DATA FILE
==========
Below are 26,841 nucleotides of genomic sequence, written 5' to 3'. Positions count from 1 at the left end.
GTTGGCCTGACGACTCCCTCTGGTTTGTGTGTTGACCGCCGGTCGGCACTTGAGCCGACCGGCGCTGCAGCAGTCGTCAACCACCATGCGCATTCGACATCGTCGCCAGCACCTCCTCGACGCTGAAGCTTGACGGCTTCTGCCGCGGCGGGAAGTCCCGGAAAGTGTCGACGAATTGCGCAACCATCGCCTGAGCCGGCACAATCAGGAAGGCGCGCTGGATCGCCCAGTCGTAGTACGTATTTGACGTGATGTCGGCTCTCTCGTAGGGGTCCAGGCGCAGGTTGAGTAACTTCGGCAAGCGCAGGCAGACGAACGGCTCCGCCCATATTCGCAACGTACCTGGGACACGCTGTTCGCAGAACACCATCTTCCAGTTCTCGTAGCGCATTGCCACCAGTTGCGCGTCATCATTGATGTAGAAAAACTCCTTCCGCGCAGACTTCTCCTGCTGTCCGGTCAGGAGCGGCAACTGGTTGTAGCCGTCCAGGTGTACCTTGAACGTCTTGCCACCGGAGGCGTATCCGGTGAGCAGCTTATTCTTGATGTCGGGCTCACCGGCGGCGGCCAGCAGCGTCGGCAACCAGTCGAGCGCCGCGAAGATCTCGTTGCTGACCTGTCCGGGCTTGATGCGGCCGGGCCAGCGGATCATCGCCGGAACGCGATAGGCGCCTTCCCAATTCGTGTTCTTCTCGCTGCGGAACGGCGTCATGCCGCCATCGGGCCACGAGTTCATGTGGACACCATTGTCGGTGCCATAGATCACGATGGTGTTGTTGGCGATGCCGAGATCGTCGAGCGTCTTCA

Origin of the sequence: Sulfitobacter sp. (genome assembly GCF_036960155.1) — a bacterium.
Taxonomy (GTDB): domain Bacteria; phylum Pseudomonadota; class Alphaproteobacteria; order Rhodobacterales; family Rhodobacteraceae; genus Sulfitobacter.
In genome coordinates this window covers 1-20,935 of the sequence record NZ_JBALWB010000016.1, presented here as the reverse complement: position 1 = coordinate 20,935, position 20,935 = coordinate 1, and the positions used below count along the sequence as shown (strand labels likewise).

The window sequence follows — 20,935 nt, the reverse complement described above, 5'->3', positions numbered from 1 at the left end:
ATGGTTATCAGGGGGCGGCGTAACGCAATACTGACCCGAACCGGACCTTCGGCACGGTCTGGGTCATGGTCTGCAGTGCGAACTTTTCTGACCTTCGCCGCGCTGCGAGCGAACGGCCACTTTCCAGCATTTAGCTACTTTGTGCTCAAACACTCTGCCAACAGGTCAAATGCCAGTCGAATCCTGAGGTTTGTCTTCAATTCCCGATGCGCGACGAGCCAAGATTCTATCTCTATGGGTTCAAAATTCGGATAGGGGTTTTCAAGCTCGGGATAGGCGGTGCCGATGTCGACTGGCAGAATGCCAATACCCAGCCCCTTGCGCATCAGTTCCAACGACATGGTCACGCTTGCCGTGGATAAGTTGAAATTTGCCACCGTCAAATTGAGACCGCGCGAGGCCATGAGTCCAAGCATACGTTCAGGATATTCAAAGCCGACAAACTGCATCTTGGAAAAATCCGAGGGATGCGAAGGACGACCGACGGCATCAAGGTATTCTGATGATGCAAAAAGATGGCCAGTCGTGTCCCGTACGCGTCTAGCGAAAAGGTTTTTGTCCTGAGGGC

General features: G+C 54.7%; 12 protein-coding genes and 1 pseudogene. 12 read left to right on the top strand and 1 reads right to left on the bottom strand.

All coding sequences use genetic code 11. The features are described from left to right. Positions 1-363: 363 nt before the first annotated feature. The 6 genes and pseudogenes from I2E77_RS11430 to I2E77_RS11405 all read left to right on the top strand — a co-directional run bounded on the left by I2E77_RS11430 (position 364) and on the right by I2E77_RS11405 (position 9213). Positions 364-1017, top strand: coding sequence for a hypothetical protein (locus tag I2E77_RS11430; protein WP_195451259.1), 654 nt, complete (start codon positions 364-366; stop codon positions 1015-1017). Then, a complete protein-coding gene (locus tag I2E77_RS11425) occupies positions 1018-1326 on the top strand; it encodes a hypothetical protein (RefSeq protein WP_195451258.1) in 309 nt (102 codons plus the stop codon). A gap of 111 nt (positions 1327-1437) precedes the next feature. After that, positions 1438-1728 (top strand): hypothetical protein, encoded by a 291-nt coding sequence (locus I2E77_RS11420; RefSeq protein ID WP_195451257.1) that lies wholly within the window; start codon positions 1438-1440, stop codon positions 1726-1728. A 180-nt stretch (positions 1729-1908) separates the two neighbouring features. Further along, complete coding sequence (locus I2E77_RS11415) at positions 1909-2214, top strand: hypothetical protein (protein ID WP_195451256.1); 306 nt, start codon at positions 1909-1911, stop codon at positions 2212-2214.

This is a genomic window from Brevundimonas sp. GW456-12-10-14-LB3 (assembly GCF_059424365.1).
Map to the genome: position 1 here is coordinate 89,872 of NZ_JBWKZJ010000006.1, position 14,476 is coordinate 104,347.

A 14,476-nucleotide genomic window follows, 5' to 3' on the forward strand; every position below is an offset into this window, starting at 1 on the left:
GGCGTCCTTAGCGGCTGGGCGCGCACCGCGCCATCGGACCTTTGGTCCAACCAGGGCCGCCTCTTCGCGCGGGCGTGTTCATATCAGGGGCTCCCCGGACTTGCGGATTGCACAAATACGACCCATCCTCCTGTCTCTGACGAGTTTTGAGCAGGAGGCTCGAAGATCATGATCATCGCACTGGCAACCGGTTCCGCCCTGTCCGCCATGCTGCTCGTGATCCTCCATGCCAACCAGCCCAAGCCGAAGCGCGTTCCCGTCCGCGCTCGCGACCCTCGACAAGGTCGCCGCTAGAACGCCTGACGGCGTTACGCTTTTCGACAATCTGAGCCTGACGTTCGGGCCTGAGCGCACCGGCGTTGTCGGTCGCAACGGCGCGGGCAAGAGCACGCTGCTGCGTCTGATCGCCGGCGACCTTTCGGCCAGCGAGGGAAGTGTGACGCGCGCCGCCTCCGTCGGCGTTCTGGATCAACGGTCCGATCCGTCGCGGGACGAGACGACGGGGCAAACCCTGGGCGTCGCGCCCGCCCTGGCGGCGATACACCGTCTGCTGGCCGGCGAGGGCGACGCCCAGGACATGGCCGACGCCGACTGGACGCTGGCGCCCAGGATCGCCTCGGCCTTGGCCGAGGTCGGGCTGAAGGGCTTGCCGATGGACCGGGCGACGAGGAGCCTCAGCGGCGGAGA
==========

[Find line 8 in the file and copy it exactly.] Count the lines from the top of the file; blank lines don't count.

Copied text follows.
General features: G+C 54.7%; 12 protein-coding genes and 1 pseudogene. 12 read left to right on the top strand and 1 reads right to left on the bottom strand.